“We are waging a war here,” she says, further explaining that cats can have three to four litters per year with an average of five or six kittens per litter. “By the time the mom is in heat again, her first litter is also ready, so in four months we’ve gone from one mom to potentially five or six.”
Prevention is her motto.
“If we spay ten cats, we are preventing a potential of 40 unwanted cats in just one birthing season,” she says.
Additionally, dogs and cats can continue to have litters until natural death, so the potential for the number of progeny is off the charts.
Needham schedules the appointments in a delicate balance to make the best use of time for each patient.
“We have to take into consideration the size and age of the animal as well as the gender, because each of those factors determines the amount of time on the surgery table,” says Eutsey.
Eutsey is especially proud of her staff. In addition to Needham, veterinary technicians Ashlee Whitfield and Siobhan Newton play intricate roles in surgical preparation and post-surgery care. The clinic provides a limited menu of services that include spay and neuter of cats and dogs only.
Lieutenant Thomas Tolley manages the animal shelter for Brunswick County. He is enthusiastic about the new clinic.
“I believe as a community we will see the effects in a very short time,” Tolley says. “It has already helped to bring awareness about the over-population of animals in our county and surrounding areas and the importance of spaying and neutering your pets.”
Tolley says he admires the work of the Fix A Friend staff.
“They are very passionate about the war on over-population and have put themselves on the front lines to combat this problem — that speaks greatly about how caring they are,” he adds.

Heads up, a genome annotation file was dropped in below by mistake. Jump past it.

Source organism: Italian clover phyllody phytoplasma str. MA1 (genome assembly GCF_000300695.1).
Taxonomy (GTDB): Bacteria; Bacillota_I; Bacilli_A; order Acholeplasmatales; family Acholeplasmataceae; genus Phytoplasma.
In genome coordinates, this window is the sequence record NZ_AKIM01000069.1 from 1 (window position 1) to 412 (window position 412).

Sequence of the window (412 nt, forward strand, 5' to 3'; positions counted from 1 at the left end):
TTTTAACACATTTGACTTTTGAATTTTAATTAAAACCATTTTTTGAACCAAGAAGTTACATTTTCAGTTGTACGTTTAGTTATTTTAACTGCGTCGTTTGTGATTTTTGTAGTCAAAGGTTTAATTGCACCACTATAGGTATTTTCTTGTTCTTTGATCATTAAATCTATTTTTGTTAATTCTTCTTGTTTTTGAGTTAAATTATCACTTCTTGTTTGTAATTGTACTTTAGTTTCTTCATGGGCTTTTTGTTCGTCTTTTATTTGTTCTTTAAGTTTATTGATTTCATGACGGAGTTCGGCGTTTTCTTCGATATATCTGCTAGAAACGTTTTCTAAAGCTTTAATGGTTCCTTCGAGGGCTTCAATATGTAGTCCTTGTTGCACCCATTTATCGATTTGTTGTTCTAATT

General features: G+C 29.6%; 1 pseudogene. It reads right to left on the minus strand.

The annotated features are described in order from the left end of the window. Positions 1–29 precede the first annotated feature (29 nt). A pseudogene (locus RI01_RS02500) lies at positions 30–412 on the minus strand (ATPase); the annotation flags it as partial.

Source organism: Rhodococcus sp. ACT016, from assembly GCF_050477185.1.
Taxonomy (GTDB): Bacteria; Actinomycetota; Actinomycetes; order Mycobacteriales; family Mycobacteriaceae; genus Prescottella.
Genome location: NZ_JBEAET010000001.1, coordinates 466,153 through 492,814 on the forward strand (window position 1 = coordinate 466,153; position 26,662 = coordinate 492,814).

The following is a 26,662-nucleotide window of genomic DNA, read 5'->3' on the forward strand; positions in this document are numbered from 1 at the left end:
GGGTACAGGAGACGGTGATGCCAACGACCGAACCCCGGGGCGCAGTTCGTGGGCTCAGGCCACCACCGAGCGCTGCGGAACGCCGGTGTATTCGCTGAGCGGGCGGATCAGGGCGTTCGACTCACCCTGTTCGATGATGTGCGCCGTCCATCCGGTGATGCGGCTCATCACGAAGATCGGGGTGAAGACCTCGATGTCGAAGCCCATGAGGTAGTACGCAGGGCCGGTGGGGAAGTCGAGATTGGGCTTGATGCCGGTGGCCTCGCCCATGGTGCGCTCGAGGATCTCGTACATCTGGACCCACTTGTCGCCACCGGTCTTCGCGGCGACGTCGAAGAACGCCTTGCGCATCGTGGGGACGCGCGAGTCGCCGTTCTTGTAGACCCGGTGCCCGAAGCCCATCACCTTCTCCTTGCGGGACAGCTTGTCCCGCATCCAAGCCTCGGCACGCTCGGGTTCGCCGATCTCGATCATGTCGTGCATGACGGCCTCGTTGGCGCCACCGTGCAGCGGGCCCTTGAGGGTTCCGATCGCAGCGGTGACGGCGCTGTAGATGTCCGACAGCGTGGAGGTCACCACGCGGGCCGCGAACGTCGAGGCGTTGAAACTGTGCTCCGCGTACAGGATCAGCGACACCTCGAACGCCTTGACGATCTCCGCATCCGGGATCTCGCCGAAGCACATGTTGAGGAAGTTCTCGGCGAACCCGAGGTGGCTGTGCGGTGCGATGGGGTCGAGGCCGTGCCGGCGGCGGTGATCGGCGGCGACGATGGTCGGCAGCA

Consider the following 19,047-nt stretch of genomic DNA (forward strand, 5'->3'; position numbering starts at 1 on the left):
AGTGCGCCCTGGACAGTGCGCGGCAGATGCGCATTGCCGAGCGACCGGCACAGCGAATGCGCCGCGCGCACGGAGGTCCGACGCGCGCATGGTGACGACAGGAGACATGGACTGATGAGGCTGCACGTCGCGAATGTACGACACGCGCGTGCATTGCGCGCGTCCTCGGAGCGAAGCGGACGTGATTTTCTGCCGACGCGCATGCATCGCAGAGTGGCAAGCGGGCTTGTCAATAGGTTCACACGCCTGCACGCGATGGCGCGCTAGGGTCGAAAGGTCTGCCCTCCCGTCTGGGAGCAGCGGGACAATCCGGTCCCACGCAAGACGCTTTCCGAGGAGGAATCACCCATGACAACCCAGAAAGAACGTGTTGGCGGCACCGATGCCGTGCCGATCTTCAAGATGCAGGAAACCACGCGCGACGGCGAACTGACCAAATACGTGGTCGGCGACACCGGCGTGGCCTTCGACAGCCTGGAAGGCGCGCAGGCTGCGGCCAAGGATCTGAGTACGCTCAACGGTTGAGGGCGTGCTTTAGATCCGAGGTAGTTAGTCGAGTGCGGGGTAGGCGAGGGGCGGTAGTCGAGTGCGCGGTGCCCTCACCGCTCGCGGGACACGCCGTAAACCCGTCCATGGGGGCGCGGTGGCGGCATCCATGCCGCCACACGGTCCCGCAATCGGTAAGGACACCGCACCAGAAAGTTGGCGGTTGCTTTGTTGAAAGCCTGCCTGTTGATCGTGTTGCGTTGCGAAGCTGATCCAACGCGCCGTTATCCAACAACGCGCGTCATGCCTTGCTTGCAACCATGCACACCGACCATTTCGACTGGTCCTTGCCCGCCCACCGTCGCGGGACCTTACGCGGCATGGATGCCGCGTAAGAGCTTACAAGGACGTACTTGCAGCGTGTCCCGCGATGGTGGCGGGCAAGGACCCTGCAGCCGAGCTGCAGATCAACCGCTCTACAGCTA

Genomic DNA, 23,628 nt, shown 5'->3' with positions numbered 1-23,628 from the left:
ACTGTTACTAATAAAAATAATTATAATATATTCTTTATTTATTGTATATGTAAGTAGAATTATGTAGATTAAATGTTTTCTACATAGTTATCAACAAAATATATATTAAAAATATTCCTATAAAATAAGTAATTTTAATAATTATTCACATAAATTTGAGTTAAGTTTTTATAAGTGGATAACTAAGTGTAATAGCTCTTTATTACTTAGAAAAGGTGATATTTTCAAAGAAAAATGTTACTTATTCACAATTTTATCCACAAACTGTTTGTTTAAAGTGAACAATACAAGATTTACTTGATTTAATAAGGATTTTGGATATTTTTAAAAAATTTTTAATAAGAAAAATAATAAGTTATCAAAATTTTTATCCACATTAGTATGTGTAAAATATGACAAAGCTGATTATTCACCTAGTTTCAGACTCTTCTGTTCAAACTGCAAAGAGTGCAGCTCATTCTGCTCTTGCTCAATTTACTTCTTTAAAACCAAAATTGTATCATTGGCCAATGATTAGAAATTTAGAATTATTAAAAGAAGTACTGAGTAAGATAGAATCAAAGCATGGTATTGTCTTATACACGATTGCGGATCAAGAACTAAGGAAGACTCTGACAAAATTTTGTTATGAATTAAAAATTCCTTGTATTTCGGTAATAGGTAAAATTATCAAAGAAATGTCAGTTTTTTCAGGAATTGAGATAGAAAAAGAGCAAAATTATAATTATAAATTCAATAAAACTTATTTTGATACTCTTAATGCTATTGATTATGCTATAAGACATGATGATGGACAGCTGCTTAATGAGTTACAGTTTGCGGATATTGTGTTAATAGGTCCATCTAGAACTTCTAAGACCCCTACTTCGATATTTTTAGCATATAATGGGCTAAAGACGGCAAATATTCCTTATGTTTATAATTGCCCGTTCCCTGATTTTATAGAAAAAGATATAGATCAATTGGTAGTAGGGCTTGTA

Tolley says that the Brunswick County shelter sees approximately 5,500 animals per year and places about 33 percent of those into homes. Unfortunately, they are running out of available homes for the animals, so those that are not adopted must be euthanized.
“We must reduce the intake of animals coming into the shelter, and the only way to do that is through responsible pet ownership and spaying and neutering,” he says. “I sincerely hope the pet owners in our area take advantage of this spay and neuter clinic and help us to reduce the number of unwanted animals.”
Jones and the staff of Fix A Friend are optimistic yet very realistic about their work. Their ultimate goal is to eliminate the need for animal euthanasia in our area. It may seem like a Pollyanna approach, says Jones, but she thinks it might be possible some day.
In the meantime, Jones is certain that Fix A Friend will make an impact.
“We intend to take 5,000 animals a year out of the birthing cycle,” she says. “So while we may begin to see a small difference in a year from now in the reduction of the number of sheltered animals — we will certainly see a big difference in three to five years.”
That thought alone brings a collective smile to the faces of the staff at Fix A Friend.
Fix A Friend Spay Neuter Clinic prices range from $35 for a feral cat up to $90 for a dog larger than 65 lbs.
6033 Ocean Highway E., Winnabow